What do you think of when you see the term active reader? Someone running down the street while reading a book at the same time?
That’s not exactly what active reading is. Let’s explain the concept by first looking at the opposite of active reading, passive reading.
Passive reading happens when you sit down to read your textbook or English book, and that’s all you do. Read.
It sounds pretty relaxing, and it is. Which is why passive reading works great for magazines and that paperback book you might’ve picked up the last time you went to the airport. Passive reading usually doesn’t work too well for researching and homework assignments.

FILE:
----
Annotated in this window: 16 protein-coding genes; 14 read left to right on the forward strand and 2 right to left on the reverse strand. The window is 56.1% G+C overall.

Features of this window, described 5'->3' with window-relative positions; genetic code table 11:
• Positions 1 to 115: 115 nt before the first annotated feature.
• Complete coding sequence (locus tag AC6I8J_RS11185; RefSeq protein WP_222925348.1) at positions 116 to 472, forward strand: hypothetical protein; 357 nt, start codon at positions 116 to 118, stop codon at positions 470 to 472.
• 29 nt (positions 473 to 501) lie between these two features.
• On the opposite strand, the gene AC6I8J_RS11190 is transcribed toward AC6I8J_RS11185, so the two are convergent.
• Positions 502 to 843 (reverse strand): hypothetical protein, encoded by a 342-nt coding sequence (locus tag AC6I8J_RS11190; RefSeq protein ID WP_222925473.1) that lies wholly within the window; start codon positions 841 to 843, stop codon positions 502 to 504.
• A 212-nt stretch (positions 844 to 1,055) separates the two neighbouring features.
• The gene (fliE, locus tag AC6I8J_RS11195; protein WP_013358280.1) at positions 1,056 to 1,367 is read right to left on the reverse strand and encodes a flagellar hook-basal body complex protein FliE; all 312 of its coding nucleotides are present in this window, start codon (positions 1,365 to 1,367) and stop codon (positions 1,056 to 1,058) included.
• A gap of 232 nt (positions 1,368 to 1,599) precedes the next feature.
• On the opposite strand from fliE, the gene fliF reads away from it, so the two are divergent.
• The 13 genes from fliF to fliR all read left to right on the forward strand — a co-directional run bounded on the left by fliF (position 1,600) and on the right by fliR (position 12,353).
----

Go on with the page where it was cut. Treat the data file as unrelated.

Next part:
Be an Active Reader
Active reading is for learning and understanding. Which means it might take a little more effort, but the reward will be worth it.
- Highlighting key concepts
- Taking notes as you read
- Pausing after a paragraph to think about what you just read
- Making flashcards
- Creating a study guide
Active reading gives your reading more of a purpose. And as a result, you get much more out of the information.
Using some of the active reading techniques (like highlighting and note-taking) might make reading a chapter take longer, but you will learn, understand, and remember so much more of the material.